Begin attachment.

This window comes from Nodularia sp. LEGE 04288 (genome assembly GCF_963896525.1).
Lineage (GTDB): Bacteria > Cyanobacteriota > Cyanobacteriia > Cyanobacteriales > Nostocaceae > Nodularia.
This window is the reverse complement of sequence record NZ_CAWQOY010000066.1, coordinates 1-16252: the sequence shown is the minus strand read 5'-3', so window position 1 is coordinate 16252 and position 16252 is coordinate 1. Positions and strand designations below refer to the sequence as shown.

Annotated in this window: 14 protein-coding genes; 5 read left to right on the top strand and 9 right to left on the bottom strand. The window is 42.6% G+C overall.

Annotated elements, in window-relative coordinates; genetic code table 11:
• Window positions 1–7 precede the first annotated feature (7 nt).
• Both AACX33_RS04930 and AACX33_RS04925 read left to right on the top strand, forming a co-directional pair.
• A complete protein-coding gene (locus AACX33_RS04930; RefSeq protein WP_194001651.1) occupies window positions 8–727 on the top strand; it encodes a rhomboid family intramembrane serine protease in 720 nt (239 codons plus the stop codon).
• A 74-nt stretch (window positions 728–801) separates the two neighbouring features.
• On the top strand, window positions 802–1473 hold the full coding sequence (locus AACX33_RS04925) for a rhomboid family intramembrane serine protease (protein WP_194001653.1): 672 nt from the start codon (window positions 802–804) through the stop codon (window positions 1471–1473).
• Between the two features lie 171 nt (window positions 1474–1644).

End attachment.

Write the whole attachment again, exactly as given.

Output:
This window comes from Nodularia sp. LEGE 04288 (genome assembly GCF_963896525.1).
Lineage (GTDB): Bacteria > Cyanobacteriota > Cyanobacteriia > Cyanobacteriales > Nostocaceae > Nodularia.
This window is the reverse complement of sequence record NZ_CAWQOY010000066.1, coordinates 1-16252: the sequence shown is the minus strand read 5'-3', so window position 1 is coordinate 16252 and position 16252 is coordinate 1. Positions and strand designations below refer to the sequence as shown.

Annotated in this window: 14 protein-coding genes; 5 read left to right on the top strand and 9 right to left on the bottom strand. The window is 42.6% G+C overall.

Annotated elements, in window-relative coordinates; genetic code table 11:
• Window positions 1–7 precede the first annotated feature (7 nt).
• Both AACX33_RS04930 and AACX33_RS04925 read left to right on the top strand, forming a co-directional pair.
• A complete protein-coding gene (locus AACX33_RS04930; RefSeq protein WP_194001651.1) occupies window positions 8–727 on the top strand; it encodes a rhomboid family intramembrane serine protease in 720 nt (239 codons plus the stop codon).
• A 74-nt stretch (window positions 728–801) separates the two neighbouring features.
• On the top strand, window positions 802–1473 hold the full coding sequence (locus AACX33_RS04925) for a rhomboid family intramembrane serine protease (protein WP_194001653.1): 672 nt from the start codon (window positions 802–804) through the stop codon (window positions 1471–1473).
• Between the two features lie 171 nt (window positions 1474–1644).